But she was not feeling well and the cough was getting worse and the wheezing had started.  She didn't sleep well last night so off we went this morning to "the Clinic". (it was time for the antibiotic) 

Thankfully T and I  found this clinic near us, a few years ago when it first opened - a sort of 'all purpose' - as long as it's not too complicated stuff-  "med center" type facility on the Paleocastritsa road, just past the Ropa Valley turn off.  The staff all speaks English very well, they're very nice, and for something short of being a brain tumor, they're OK.

Now Greece (as I mentioned before in my post about "things I've learned about living in Greece") is one of the last places in Europe where you can buy prescription drugs "over the counter".  Earlier I'd asked my mother what she needed to take, so I could run out and pick it up for her, and of course she said "Whatever the doctor tells me to take!"  So convincing her to go and pick up what she needed from the pharmacy was out of the question without a doctors "prescription/permission".

We arrived and there was a young doctor at the desk talking to the receptionist, with no one in line.  [yay!] 

My mother spoke with the nice young woman doctor who interviewed her for her medical history (ie: listened through lung surgery and fears) checked for any allergies and looked at the meds she was currently taking (I brought the list) and wrote out a "prescription" for an antibiotic and some sachets to be dissolved in water to break up the congestion. Hurrah!  But she was really good and recognised that my mother was, still waiting for one more thing she was used to getting something else, and wrote out the name of the steroid pill the doctor prescribed in the US to be taken for three days to stop the coughing attacks that so frighten her.  {Bless her!]

So now my mother is "woozy" from the medicine and took a nice long nap this afternoon after lunch.  She ate a good dinner and fell asleep in front of the television.  I've just herded her gently into bed.   It should be a quiet weekend. 

At least I hope it's a quiet weekend... as now I'm coming down with the dratted cold.
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"And now for something completely different ..." or not!

As this has been, pretty much to this point, a blog about Corfu and things Corfu "-ish", all these family stories have been a bit of digression. (yes, truely fascinating of course, but I don't want to spoil you all...)


I figured it was about time for another restaurant visit!!! (and YAY! It was a win-win for me, I didn't have to cook!)

So we started out the evening with great plans to go to one of our favorite restaurants, Retro Nuevo. But as with so many things on Corfu, you may start out going in one directions but things don't quite work out as planned.

T dropped us off close to the restaurant in downtown Corfu, and went to park the car. As we slowly made our way up towards the New Fortress, (and the closer we got to the restaurant) I noticed that the windows were dark (yes we probably should have called...) Sadly they were closed! I am guessing that now that it's "winter" they have gone to being open only on weekends. (Fine!)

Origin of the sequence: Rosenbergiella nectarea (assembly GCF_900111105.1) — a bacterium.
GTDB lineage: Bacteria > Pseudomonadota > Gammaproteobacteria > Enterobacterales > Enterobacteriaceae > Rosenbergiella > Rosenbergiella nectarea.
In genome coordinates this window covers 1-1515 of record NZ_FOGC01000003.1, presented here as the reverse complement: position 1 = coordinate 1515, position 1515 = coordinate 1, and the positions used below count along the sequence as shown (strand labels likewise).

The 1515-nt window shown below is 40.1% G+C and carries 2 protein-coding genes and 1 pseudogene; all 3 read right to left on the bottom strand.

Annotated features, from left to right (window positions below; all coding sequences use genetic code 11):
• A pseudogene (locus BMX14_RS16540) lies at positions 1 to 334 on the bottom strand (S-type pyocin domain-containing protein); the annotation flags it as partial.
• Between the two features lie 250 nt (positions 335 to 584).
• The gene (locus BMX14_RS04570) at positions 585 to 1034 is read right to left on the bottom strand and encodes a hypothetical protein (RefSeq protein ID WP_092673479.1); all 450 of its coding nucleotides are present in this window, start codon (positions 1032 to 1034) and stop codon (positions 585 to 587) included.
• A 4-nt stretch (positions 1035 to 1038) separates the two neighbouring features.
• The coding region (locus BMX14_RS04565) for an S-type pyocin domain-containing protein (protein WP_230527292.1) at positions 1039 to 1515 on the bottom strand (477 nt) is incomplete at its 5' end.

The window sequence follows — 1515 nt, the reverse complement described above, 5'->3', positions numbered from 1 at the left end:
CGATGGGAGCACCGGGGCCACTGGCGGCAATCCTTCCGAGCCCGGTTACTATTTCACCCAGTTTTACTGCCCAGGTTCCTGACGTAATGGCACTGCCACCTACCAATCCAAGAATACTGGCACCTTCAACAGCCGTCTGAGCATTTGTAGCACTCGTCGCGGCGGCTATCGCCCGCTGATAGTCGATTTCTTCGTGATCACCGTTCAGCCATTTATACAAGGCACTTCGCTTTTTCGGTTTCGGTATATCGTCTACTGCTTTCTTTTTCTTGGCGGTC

So when T finally joined us after finding a parking space, we had to send him back to get the car. From there we decided to go back into the downtown part of town and visit another one of our favorite restaurants... Pomo D'Oro. The chef, Aristoteles Megoulas, is quite brilliant. His meals are wonderfully based in Greek cuisine, with fresh, in season, Mediterranean foods, but he creates flavors in a most modern and intelligently Nouvelle Cuisine sort of way!

This restaurant has an incredible selection of wine. Many people go because his selection of Greek wines really is astounding.

Tonight though, none of us felt too much like wine. We had a pleasant evening of cocktails instead! (Be warned, in Greek restaurants that really "hits" your bill!) The menu was incredible, we really wanted to have a buffet so we could taste all the marvelous dishes.

We settled for a wonderful salad of mixed greens with raisins, pine nuts and a delicious vinaigrette, we also ordered a warm starter of Manouri cheese wrapped in Parma ham with pears and walnuts. Main courses were, amazing chicken fillet, stuffed with cheese and prunes in a wonderful sauce; shrimp cooked in saffron sauce, and Sea Bream delicately grilled with rosemary. Every bite was wonderful.

For 'afters' we opted for espresso and a cappuccino, and decided to share one dessert. A "brownie with ice cream" sounded like a nice finish.

The absolute piece de resistance of the whole dinner, however, turned out to be that "brownie with ice cream"--- that simple description, absolutely-no-way tells you, what a fantastic trip into chocolate heaven that dessert really was!! It wasn't too sweet but rich and chocolaty, yet light as a mousse. The ice cream was delicate and had an almost coconut taste next to the chocolate.

It was unlike any brownie I have ever made, but one I now aspire to!! I think we would have fought to lick the plate if no one had been watching. We behaved (and sadly left the plate on the table) and didn't even begrudge (too much) the 120 euro (including tip) bill.

So concludes another fine evening dining in Corfu! (Sorry, it's JUST past midnight so it's tomorrow- but it really is today's- Thursday- post.)